Not One to Be Forgotten
Catherine Chung explores lost worlds and the bonds of family in her “poetically crafted” debut novel, Forgotten Country.
by CRYSTAL KIM
It’s surely a minority of writers who get glowing reviews for their first-ever published novel — let alone, one from their literary hero. Add Catherine Chung to that short list.
“It is a rare novel — debut or otherwise — that can sing at once with such tenderness and ferocity, with such intense feeling and exquisite restraint. Forgotten Country is just that book, poetically crafted, shimmering with hard-won emotion and wholly absorbing.” So reads the review by the award-winning Chang-rae Lee, author of Native Speaker and A Gesture Life, and one of the most respected American novelists of our time.
Given that Lee’s last work, The Surrendered, was inspired by his own father’s traumatic experiences during the Korean War, perhaps it’s not surprising he would so deeply appreciate Chung’s novel, which centers on the lives of two Korean American sisters and their immigrant parents, and ties in Korea’s history of occupation and war, as well as explores themes of familial love, obligation, dislocation and trauma. In Forgotten Country, the narrator, Janie, whose family line has been plagued with the loss of a daughter each generation, has grown up always worrying about her younger sister Hannah. Continue Reading »
North Korea Warns It Will Not Tolerate Criticism at Nuclear Forum
New York Times
As global leaders prepared to travel to Seoul for a nuclear security summit meeting, North Korea warned on Wednesday that any criticism of its nuclear weapons program would be considered a “declaration of war.”
“If there is any provocative act such as the issuance of a so-called statement concerning ‘the North’s nuclear issue’ at the Seoul conference, it would constitute an extreme insult,” said the North’s state-run Korean Central News Agency. “Any provocative act would be considered as a declaration of war against us, and its consequences would serve as great obstacles to talks on the denuclearization of the Korean Peninsula.”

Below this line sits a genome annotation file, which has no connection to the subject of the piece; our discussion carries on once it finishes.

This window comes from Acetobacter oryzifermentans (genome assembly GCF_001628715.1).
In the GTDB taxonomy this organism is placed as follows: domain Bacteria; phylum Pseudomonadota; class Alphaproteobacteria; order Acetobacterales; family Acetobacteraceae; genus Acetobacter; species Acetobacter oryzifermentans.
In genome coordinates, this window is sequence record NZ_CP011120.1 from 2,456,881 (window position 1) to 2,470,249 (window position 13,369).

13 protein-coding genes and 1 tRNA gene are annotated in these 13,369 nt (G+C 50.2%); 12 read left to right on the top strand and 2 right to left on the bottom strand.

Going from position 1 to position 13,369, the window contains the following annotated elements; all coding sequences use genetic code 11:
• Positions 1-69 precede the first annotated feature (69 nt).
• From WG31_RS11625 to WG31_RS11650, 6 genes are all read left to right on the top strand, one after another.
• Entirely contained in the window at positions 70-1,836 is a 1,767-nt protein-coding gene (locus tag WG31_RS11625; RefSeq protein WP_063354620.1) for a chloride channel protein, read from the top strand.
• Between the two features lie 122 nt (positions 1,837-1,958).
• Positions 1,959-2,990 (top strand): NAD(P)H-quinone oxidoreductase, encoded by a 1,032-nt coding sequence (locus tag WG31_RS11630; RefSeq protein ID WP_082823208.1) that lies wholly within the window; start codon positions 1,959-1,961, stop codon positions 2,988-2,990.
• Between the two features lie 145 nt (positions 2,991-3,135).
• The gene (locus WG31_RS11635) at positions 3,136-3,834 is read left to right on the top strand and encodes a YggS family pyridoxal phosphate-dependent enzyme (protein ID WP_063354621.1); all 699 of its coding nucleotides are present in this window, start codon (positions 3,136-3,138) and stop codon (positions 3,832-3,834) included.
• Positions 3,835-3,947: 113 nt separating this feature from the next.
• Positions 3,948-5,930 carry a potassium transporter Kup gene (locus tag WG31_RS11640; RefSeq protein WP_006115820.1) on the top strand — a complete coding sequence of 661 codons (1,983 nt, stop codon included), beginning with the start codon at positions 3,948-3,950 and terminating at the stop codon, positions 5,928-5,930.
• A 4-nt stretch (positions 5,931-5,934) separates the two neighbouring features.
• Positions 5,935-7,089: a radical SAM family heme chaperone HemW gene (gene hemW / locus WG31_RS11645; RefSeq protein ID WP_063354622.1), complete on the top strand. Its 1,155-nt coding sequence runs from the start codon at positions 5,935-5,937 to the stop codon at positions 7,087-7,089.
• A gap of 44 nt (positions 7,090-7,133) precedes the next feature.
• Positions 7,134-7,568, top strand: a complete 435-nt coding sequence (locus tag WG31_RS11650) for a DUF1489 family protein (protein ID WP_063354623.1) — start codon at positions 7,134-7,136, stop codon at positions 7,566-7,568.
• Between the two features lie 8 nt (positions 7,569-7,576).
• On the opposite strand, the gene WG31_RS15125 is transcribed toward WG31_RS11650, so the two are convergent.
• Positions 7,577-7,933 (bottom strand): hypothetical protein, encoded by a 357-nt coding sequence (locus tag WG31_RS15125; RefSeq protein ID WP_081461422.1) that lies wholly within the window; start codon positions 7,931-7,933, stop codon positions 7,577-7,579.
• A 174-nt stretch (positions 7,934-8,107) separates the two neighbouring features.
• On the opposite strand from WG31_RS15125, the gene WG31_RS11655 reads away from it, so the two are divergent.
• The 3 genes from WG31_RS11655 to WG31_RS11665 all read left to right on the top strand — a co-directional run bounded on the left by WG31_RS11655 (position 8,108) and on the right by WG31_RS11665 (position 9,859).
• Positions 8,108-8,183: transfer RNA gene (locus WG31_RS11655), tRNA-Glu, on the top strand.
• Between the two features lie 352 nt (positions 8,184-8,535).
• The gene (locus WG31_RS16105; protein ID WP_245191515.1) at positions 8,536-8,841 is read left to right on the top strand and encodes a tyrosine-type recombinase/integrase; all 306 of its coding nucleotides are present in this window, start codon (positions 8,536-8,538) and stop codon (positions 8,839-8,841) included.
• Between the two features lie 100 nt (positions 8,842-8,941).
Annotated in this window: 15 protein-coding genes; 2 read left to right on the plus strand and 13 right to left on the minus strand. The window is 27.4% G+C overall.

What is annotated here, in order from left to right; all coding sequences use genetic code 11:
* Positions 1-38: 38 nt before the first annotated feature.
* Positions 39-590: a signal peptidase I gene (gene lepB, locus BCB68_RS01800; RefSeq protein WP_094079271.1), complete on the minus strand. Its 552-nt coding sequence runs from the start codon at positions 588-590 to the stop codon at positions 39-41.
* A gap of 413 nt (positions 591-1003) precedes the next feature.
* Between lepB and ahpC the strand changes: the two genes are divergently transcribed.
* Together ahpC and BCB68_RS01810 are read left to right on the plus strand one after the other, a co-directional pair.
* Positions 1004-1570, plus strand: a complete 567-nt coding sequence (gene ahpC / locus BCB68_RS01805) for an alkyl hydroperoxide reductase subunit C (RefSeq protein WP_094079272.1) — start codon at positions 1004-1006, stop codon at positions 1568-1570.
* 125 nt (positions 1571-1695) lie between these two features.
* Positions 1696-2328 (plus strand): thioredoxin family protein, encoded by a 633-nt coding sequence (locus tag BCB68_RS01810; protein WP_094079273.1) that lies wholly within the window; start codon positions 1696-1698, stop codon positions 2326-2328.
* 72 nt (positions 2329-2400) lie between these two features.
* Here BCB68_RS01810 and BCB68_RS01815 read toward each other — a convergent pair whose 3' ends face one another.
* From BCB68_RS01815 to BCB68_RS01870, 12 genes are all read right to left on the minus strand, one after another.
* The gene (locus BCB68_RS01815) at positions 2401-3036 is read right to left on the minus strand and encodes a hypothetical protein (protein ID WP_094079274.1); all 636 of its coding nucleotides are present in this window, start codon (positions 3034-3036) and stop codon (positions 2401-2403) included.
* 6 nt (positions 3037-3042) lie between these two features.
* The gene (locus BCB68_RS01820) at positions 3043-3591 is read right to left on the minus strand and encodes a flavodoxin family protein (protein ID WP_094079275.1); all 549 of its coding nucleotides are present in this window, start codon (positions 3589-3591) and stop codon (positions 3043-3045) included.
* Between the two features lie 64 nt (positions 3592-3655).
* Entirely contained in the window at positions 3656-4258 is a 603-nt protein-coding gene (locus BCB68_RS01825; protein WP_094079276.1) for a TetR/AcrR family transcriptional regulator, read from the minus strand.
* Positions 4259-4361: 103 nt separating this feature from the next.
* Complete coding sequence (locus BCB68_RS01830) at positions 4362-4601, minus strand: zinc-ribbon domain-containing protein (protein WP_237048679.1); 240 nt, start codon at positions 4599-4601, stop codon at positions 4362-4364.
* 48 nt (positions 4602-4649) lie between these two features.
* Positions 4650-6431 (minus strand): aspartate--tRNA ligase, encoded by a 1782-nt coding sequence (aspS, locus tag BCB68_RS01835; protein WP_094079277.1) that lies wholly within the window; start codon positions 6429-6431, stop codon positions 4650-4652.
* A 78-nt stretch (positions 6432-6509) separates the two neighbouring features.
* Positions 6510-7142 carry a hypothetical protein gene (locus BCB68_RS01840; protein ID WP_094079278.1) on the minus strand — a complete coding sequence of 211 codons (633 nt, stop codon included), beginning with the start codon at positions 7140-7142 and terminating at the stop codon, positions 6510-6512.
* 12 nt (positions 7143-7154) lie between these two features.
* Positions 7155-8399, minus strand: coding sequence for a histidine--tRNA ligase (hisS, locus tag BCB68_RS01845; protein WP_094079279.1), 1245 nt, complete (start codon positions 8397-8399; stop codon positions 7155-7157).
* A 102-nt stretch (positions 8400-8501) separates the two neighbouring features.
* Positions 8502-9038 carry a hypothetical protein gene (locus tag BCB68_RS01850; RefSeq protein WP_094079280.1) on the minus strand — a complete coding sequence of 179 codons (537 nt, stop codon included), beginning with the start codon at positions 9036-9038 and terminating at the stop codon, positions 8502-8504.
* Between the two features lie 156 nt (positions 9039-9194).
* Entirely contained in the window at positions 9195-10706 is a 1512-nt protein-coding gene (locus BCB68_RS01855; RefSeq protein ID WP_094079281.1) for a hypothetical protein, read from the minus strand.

Kim Jong-un’s Barbaric Purge of ‘Unsound’ Military Brass
A bloody purge in North Korea following the sudden death of leader Kim Jong-il late last year saw barbaric methods including mortar rounds used to execute high-ranking military officials, a South Korean government source said Wednesday.
“When Kim Jong-un became North Korean leader following the mourning period for his father in late December, high-ranking military officers started disappearing,” the source said. “From information compiled over the last month, we have concluded that dozens of military officers were purged.” The source added Kim Jong-un ordered loyal officials to “get rid of” anyone caught misbehaving during the mourning period for Kim Jong-il.
But contrary to reports that an assistant chief of the Ministry of the People’s Armed Forces was put in front of a firing squad for being drunk during the mourning period, he was executed using a mortar round in line with Kim’s orders to leave “no trace of him behind, down to his hair.”
Pyongyang has us right where it wants us, in a sense, which shows again the bankruptcy of a policy designed to bargain for nuclear and missile concessions that the North is never going to provide. The nuclear agreement was never likely to get Pyongyang to halt nuclear or missile research. But it could offer a gateway to a new strategy, one that transfers our main emphasis to using dramatic economic and social changes underway in the North to promote long-term U.S. and allied interests.
Playing Pyongyang’s Games
Wall Street Journal (subscription req’d)
North Korea is testing how much the Obama administration will give to maintain the fiction of diplomatic progress.
Asians are fastest-growing race group in US, Census Bureau says